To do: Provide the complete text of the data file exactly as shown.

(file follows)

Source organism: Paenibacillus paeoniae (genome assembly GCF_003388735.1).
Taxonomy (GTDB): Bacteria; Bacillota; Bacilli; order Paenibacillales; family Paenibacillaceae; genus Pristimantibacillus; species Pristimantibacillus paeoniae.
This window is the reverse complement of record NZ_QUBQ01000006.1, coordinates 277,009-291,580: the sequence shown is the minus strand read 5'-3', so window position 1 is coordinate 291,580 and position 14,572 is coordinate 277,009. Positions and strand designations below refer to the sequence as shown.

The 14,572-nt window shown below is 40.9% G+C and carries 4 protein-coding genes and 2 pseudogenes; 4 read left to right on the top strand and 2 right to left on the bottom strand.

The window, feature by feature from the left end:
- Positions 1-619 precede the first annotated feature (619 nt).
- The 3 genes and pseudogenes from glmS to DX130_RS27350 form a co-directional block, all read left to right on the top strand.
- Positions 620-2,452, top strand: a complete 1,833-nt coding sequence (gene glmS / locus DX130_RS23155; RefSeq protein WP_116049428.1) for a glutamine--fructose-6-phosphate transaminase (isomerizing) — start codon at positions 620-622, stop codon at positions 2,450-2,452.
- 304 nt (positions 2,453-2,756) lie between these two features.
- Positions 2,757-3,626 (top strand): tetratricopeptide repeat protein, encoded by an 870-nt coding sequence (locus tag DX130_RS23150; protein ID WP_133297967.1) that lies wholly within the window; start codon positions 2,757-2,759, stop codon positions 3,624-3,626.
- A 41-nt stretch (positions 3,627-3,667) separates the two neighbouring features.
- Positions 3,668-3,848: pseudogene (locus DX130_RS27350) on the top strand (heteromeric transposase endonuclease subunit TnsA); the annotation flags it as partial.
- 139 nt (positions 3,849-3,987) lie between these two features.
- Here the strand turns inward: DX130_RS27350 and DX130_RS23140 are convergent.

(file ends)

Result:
Source organism: Paenibacillus paeoniae (genome assembly GCF_003388735.1).
Taxonomy (GTDB): Bacteria; Bacillota; Bacilli; order Paenibacillales; family Paenibacillaceae; genus Pristimantibacillus; species Pristimantibacillus paeoniae.
This window is the reverse complement of record NZ_QUBQ01000006.1, coordinates 277,009-291,580: the sequence shown is the minus strand read 5'-3', so window position 1 is coordinate 291,580 and position 14,572 is coordinate 277,009. Positions and strand designations below refer to the sequence as shown.

The 14,572-nt window shown below is 40.9% G+C and carries 4 protein-coding genes and 2 pseudogenes; 4 read left to right on the top strand and 2 right to left on the bottom strand.

The window, feature by feature from the left end:
- Positions 1-619 precede the first annotated feature (619 nt).
- The 3 genes and pseudogenes from glmS to DX130_RS27350 form a co-directional block, all read left to right on the top strand.
- Positions 620-2,452, top strand: a complete 1,833-nt coding sequence (gene glmS / locus DX130_RS23155; RefSeq protein WP_116049428.1) for a glutamine--fructose-6-phosphate transaminase (isomerizing) — start codon at positions 620-622, stop codon at positions 2,450-2,452.
- 304 nt (positions 2,453-2,756) lie between these two features.
- Positions 2,757-3,626 (top strand): tetratricopeptide repeat protein, encoded by an 870-nt coding sequence (locus tag DX130_RS23150; protein ID WP_133297967.1) that lies wholly within the window; start codon positions 2,757-2,759, stop codon positions 3,624-3,626.
- A 41-nt stretch (positions 3,627-3,667) separates the two neighbouring features.
- Positions 3,668-3,848: pseudogene (locus DX130_RS27350) on the top strand (heteromeric transposase endonuclease subunit TnsA); the annotation flags it as partial.
- 139 nt (positions 3,849-3,987) lie between these two features.
- Here the strand turns inward: DX130_RS27350 and DX130_RS23140 are convergent.